The Rochdale Equitable Pioneers began their trading in the smallest way, the members taking turns to serve in the shop; yet where so many other Union shops had failed Rochdale succeeded, and it has steadily grown to an institution with some 14,000 members, doing a trade of £300,000, owning shops and workshops, a library and reading-rooms, making large profits, and devoting a substantial part of them to education and to charitable purposes. What was the reason of this difference? Chiefly it would seem a different method of dealing with the profits. Earlier "Stores" had divided these according to the capital contributed by each member, or else equally among the members: the Rochdale Pioneers determined that, after paying 5% interest on the share capital, all profit should be allotted to the purchasing members in proportion to their purchases, and be capitalized in the name of the member entitled, until his shares amounted to £5. Thus each member found it his interest to purchase at the store and to introduce new purchasers. The ownership of the store remained always with the purchasers, and each came under the magic influence of a little capital saved.
Growth of co-operative stores
Not only did Rochdale store grow amazingly, but its example spread far and near. New stores were founded on the "Rochdale plan" and old stores adopted it; soon they were numbered by hundreds. In spite of many failures there were in 1906 more than fourteen hundred such stores in the United Kingdom, with nearly two and a quarter million members, over £33,000,000 capital, and sales exceeding £63,000,000 in the year. The number of societies does not increase of late years, the tendency being rather for established societies to open branches, but all the other figures increase rapidly from year to year.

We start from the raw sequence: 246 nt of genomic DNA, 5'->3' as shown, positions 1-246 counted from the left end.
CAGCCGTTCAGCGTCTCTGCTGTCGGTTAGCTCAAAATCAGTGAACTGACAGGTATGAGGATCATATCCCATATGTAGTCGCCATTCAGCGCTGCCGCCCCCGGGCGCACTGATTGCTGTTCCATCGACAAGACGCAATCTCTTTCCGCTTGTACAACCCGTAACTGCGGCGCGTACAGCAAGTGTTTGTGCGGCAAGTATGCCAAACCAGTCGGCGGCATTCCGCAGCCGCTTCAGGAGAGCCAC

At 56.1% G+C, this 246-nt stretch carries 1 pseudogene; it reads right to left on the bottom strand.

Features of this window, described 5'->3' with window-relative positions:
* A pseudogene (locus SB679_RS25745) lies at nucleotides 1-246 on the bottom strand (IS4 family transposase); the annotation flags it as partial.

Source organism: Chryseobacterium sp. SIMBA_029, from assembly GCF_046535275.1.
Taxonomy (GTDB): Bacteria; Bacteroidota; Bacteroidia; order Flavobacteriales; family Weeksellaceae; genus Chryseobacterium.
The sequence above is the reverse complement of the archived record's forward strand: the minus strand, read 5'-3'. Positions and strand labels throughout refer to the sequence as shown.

These workmen's Co-operative Stores, or Distributive Societies, flourish chiefly in the north and midlands of England and in Scotland, but are found more or less all over the country. They, and practically all other British co-operative societies, are registered under the Industrial and Provident Societies Act, which constitutes them corporate bodies, with limited liability, and fixes £200 as the maximum that any member may hold in the share capital. Their government is democratic, based on one vote each, for man or woman; and their members or shareholders, and their committee-men or directors, are almost exclusively the more provident of the working classes, or belong to the class just above. Store societies are of various sizes, from the small village shop to the greatest of them all, the Leeds Society, with nearly 30,000 members, sales exceeding a million and a half sterling, and an elaborate organization of branches and manufacturing departments. Their method, the "Rochdale system," is as follows, subject to occasional variations. Membership is open to all who pay a shilling entrance fee and sign for a £1 share, which can be paid up out of profit. For the most part members may at any time withdraw their shares in cash at par. A record of each member's purchases is kept by means of metal tokens or otherwise, and at the end of each quarter, after paying a limited interest (never more than 5%, and in very many societies less) on shares, and, in some societies, paying a proportion of profit to the employees, the surplus is divided to the members in proportion to their purchases: non-members also usually receiving half dividends on theirs. Thus the members in effect obtain their necessaries at cost price. The dividend on members' purchases averages about 2s. 6d. in the £. In many successful societies even more is paid, but the average is falling. Where dividend is high, prices are often fixed above those current in the neighbourhood, so that the members, in addition to saving the retailer's profit, use their Society as a sort of savings bank, where they put away a halfpenny or so for every shilling they spend. In addition to retailing, a store often manufactures bread, clothes, boots and millinery, sometimes farms land, or grinds corn; usually for its own members only, but occasionally for sale to other societies also. Their productions in this way exceed £5,000,000 a year. They also invest large and increasing sums in building cottages, to let or sell to their members; and they lend still more largely to their members, to enable them to buy cottages.